Film Culture and Its Impact on Civil and Social Rights Essay

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Popular Film Cultures Have Propelled Civil and Social Rights



Culture is referred as shared interaction, patterns, cognitive constructs, behaviors as well as effective understanding learned through socialization and transferred from one generation to the other. In the United States and outside the United States, films have become a powerful tool to transmit cultures. In 2009, there were more than 6.8 billion films released compared to the world population that was roughly the same number. Moreover, films have produced revenue of more than $30 billion annually, and its impact on films on people's behaviors is staggering. For example, many people across the world are imitating American culture by watching their movies. Moreover, films have become a powerful tool for propelling civil and social rights.[footnoteRef:1] The social civil rights are the class of rights and freedoms people demand from the government, private individuals or social organizations. Civil rights movements protect people from discrimination on the ground of gender, race, color, age, religion, and political affiliation. Moreover, civil right movement fights for the fundamental human rights that include freedom of speech, religion, and movement. However, many people do not know their rights especially the minorities. Films and social media have become the powerful vehicles that propel people to demand their rights. [1: The Role of Film in Society.]



Throughout the 20th century, African-Americans were treated as second-class citizens because of their historical antecedents with the general beliefs that they were forcibly brought from Africa and Caribbean as slaves. Thus, they were never treated equally with their white counterpart. During this period, African-Americans were stereotyped as being stupid, lazy, foolish, violent, cowards, animal-like and subhuman. In many occasions, the media had portrayed Black as sub-human. In the 20th century and early 21st century, African-Americans were portrayed with negative stereotypes in many American films, which reinforced white supremacy over the blacks. However, towards the middle of 21st centuries, the social media and many films had propagated that the negative treatments that minorities receive were unlawful. Through films and social media, increasing number of African-Americans, and other minority groups have become aware of their rights which consequently propel the civil and social right movements in the United States.[footnoteRef:2] [2: Berry, Erica F. A comparative study of African-American representations in films]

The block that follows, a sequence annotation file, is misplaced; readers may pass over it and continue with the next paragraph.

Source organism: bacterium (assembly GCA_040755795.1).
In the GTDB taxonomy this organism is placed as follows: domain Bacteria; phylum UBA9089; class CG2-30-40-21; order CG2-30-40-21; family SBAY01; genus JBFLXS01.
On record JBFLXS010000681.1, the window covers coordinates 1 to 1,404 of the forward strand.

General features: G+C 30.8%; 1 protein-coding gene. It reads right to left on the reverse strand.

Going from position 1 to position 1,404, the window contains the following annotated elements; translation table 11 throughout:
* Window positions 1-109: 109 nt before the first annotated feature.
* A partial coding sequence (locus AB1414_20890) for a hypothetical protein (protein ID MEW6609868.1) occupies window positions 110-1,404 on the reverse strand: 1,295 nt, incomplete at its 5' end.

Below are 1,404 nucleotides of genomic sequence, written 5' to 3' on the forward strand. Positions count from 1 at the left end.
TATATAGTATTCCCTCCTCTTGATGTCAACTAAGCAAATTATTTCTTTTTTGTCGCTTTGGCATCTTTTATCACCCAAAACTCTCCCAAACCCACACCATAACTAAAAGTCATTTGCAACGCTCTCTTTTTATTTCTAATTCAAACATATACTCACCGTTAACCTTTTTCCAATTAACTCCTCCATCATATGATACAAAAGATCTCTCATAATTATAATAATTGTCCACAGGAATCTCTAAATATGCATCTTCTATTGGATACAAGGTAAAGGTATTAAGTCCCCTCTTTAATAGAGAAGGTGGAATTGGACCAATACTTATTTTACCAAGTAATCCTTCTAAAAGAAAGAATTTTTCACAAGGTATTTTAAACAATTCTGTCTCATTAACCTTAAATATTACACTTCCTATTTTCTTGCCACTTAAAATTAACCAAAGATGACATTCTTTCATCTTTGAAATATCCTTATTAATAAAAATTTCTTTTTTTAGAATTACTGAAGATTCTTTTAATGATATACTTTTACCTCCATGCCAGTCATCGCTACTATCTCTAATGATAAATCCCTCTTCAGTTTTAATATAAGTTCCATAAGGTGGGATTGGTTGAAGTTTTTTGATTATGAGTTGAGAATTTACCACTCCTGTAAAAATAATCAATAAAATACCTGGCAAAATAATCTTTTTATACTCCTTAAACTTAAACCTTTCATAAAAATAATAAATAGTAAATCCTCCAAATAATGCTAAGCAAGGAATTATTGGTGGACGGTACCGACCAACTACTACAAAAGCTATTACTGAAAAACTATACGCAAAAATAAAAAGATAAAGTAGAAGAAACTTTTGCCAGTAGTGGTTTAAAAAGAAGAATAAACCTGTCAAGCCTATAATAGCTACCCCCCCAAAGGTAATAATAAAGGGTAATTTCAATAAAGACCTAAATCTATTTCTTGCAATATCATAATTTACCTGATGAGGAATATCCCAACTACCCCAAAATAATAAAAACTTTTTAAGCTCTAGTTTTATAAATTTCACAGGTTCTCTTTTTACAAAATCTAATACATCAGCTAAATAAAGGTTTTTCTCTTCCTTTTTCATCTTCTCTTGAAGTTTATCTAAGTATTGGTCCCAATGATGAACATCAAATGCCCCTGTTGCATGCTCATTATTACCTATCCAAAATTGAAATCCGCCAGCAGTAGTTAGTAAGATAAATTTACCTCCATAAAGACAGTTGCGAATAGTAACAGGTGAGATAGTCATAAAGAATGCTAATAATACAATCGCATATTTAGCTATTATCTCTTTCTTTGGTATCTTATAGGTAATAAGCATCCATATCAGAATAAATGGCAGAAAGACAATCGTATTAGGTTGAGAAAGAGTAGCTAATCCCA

Research Objective



The objective of this study is to investigate how popular culture such as films or other media have assisted in propelling the civil and social rights.



Research Question



• How the Film titled "Boycott" assists in propelling the social and civil right movements in the United States?



• How the Film titled "Boycott" and "Selma" demonstrate the leadership ability of Martin Luther King in propelling the social and civil right movements in the United States?



Research Contribution



This study provides several contributions:



First, the study reveals how the films such as Boycott and Selma have provided a greater understanding of how African-Americans were able to gain their freedom through social and mass movements.



Moreover, the study has been able to solve the research problem that occurs through a paucity of the research on films that propel the social right movements.

Literature Review



Methods Films Propel Civil and Social Rights